I actually began this journey as long ago as February, slowly attempting to sort
through the cacophony of junk that buried our house and our lives, hoping to
separate myself somehow from the idea that material things held any great
importance.  I’m not sure how well that process worked, but I do know that I sold,
gave away or trashed what seemed like a mountain of stuff, and still, when the end
came, our 10 x 20 storage space was packed, quite professionally, to the very door,
top to bottom, and even now I dread the thought of delving into it once more.

Having never sold a house before, I’ll admit we were a bit skeptical when we
reached an agreement on the sale of our house, even had a closing date … we
seemed to feel that something might fall through, so a bit of lethargy set in.  As a
result, we were rushing around the last week getting everything together.  By closing
day, we were not quite done with our packing, and it didn’t help that I got no sleep
at all the night before.

When we met our landlady, Monica Grey, here in Patzcuaro, she took us to her
lovely home to finalize things and have a beer.  As seems to be quite common around
here, all you can see from the street is a terra cotta colored wall with a big door in it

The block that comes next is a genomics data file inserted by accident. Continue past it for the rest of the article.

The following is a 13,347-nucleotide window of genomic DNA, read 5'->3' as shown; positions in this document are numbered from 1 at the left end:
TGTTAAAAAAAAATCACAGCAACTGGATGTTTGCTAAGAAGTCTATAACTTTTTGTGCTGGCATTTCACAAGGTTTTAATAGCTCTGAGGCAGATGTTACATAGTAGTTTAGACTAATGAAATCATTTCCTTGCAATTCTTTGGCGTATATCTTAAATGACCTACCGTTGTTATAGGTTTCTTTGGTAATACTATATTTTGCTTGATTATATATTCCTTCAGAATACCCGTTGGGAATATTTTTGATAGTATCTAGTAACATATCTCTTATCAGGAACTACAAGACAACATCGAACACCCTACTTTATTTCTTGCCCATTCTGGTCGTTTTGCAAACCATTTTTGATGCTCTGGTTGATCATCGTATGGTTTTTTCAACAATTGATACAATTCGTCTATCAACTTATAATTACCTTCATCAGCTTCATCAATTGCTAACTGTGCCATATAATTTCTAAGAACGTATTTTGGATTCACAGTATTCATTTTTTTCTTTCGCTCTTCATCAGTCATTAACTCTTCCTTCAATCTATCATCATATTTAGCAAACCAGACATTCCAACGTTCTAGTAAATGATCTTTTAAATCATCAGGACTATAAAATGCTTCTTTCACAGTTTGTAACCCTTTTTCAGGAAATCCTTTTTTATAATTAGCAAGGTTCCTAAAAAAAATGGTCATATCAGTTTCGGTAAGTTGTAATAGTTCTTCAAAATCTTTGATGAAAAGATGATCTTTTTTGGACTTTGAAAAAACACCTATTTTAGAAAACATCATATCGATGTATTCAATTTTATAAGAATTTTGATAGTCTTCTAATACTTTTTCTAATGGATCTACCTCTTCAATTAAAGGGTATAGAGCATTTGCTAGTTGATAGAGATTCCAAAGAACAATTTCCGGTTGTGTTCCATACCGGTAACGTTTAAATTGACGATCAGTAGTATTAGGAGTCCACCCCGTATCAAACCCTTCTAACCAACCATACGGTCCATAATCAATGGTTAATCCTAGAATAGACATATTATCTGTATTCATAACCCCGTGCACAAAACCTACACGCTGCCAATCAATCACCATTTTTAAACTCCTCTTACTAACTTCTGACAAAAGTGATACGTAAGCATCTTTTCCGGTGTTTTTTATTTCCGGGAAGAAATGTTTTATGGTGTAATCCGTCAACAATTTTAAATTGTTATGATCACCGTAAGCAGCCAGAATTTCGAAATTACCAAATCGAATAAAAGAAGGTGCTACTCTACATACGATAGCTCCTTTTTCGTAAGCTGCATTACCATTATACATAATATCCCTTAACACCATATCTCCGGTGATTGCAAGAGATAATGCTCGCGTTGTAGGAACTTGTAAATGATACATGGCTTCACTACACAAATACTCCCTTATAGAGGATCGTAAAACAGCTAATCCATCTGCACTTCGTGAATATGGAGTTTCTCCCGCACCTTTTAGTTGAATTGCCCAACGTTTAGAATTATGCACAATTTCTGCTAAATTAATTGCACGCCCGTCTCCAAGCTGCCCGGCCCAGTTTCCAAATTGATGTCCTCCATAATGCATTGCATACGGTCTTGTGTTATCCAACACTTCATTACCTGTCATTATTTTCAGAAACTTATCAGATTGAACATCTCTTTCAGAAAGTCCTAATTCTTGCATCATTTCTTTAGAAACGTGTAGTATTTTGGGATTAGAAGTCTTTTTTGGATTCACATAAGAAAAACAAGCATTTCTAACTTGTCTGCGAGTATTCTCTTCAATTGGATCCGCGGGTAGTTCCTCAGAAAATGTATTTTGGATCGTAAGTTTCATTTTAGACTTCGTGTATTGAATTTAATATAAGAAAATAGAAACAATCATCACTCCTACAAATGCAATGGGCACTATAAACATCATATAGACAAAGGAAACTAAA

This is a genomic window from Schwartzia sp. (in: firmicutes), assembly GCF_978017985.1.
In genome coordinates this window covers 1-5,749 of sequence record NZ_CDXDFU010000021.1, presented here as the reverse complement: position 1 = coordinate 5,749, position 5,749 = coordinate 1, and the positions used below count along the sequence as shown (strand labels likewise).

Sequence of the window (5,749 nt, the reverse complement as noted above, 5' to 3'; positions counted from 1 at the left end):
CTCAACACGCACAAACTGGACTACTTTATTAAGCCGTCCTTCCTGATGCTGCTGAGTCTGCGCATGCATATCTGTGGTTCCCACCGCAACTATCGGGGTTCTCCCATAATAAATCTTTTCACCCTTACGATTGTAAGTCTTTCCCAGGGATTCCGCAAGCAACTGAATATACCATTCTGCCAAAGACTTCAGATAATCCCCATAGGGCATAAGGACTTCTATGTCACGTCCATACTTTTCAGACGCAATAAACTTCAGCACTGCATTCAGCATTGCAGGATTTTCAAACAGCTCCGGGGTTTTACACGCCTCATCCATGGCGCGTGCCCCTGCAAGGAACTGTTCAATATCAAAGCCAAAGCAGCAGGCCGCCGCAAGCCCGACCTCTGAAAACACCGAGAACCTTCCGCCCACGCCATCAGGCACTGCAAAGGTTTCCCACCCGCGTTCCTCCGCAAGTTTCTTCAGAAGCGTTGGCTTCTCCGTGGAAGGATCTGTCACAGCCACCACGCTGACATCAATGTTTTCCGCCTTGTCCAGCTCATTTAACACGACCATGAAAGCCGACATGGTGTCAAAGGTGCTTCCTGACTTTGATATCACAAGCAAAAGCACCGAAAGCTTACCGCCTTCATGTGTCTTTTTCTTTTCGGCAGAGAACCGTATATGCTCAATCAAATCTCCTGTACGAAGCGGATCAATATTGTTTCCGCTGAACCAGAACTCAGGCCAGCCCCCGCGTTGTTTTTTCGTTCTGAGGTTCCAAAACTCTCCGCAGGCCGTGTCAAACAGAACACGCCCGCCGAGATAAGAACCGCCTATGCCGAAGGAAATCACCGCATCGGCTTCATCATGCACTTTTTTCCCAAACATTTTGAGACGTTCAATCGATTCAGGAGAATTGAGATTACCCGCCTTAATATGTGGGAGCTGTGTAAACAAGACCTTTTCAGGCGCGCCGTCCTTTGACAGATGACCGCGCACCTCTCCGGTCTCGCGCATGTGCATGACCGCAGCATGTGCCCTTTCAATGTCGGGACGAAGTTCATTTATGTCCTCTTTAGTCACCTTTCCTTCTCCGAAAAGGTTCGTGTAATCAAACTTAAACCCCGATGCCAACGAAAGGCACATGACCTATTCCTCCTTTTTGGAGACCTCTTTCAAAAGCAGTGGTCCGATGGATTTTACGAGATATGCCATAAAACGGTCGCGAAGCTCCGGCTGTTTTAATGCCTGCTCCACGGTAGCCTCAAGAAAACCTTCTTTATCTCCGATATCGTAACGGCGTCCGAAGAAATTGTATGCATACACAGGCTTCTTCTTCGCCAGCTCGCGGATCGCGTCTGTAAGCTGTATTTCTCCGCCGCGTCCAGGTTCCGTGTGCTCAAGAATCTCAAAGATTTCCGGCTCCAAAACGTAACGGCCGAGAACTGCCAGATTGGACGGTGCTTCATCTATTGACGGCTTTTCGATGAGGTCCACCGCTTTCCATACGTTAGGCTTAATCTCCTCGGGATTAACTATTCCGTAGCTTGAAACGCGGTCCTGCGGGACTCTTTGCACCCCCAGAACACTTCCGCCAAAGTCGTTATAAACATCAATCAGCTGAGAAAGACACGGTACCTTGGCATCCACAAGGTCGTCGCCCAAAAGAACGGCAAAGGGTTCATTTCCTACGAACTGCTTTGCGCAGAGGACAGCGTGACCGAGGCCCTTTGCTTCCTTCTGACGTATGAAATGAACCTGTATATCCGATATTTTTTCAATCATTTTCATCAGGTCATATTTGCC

– but when you walk through that door it’s like another world.   You step into what
is essentially the front yard, a quaint garden and lawn with some statuary here and
there.  Next is the actual front door.  Inside, the house looks ancient, though she tells
us it was built maybe fifty years ago … the rooms seems to go on and on, with
exposed beams everywhere, a small pool in the middle of the house with a wall
fountain on one side.  And everywhere you look is the coolest chatchki you could
ever want – little statues, paintings, masks, urns, books.  I remarked how beautiful it
was and, thinking back to our recent history, how I would hate to have to pack up
and move all of it!  This, though, is her family house, and they certainly aren’t
planning on going anywhere soon.

It made me wish that I had the resources to have a house big enough to display all
the cool stuff I could collect while we travel the world.  I’m sorry, the typical
American house just doesn’t cut it for me.  I suppose I could settle down and pick
up a few things from Pier One and call myself exotic … but it’s just not the same as
being able to say, “Oh, yes, I picked that up at a little roadside shop while we were
driving through Turkmenistan …”  

#  #  #
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Moving Sucks
Eleanor serves up brewskis at
the Ocracoke campground.
Pen's Essays - 1
Front porch of our new
An artifact one might choose to
decorate her showcase home.